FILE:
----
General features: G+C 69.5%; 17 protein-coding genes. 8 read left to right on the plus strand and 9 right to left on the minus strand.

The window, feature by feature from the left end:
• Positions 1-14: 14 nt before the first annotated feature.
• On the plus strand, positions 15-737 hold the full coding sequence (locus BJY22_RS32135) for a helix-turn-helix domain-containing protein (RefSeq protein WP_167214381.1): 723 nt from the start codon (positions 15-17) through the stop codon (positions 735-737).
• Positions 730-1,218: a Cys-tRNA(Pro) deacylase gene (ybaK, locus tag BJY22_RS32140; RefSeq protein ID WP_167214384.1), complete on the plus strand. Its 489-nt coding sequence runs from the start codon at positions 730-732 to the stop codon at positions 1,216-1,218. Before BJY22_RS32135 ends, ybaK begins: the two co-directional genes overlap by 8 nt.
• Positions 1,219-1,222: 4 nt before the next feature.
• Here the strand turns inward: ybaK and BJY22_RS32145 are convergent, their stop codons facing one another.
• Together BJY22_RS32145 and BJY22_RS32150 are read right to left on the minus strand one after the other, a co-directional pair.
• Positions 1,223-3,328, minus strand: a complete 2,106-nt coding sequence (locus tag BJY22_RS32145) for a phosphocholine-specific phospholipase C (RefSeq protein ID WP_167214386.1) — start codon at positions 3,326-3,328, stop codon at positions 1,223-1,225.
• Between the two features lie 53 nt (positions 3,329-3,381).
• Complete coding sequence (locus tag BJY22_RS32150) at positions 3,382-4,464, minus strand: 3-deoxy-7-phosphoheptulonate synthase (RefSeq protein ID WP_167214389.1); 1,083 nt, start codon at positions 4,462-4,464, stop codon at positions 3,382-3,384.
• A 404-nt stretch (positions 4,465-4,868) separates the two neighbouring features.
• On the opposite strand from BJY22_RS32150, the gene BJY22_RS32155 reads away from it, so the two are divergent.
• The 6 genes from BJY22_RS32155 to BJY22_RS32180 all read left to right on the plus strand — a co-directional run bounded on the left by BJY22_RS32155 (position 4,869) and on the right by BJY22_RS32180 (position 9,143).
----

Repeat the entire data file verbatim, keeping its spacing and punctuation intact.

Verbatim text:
General features: G+C 69.5%; 17 protein-coding genes. 8 read left to right on the plus strand and 9 right to left on the minus strand.

The window, feature by feature from the left end:
• Positions 1-14: 14 nt before the first annotated feature.
• On the plus strand, positions 15-737 hold the full coding sequence (locus BJY22_RS32135) for a helix-turn-helix domain-containing protein (RefSeq protein WP_167214381.1): 723 nt from the start codon (positions 15-17) through the stop codon (positions 735-737).
• Positions 730-1,218: a Cys-tRNA(Pro) deacylase gene (ybaK, locus tag BJY22_RS32140; RefSeq protein ID WP_167214384.1), complete on the plus strand. Its 489-nt coding sequence runs from the start codon at positions 730-732 to the stop codon at positions 1,216-1,218. Before BJY22_RS32135 ends, ybaK begins: the two co-directional genes overlap by 8 nt.
• Positions 1,219-1,222: 4 nt before the next feature.
• Here the strand turns inward: ybaK and BJY22_RS32145 are convergent, their stop codons facing one another.
• Together BJY22_RS32145 and BJY22_RS32150 are read right to left on the minus strand one after the other, a co-directional pair.
• Positions 1,223-3,328, minus strand: a complete 2,106-nt coding sequence (locus tag BJY22_RS32145) for a phosphocholine-specific phospholipase C (RefSeq protein ID WP_167214386.1) — start codon at positions 3,326-3,328, stop codon at positions 1,223-1,225.
• Between the two features lie 53 nt (positions 3,329-3,381).
• Complete coding sequence (locus tag BJY22_RS32150) at positions 3,382-4,464, minus strand: 3-deoxy-7-phosphoheptulonate synthase (RefSeq protein ID WP_167214389.1); 1,083 nt, start codon at positions 4,462-4,464, stop codon at positions 3,382-3,384.
• A 404-nt stretch (positions 4,465-4,868) separates the two neighbouring features.
• On the opposite strand from BJY22_RS32150, the gene BJY22_RS32155 reads away from it, so the two are divergent.
• The 6 genes from BJY22_RS32155 to BJY22_RS32180 all read left to right on the plus strand — a co-directional run bounded on the left by BJY22_RS32155 (position 4,869) and on the right by BJY22_RS32180 (position 9,143).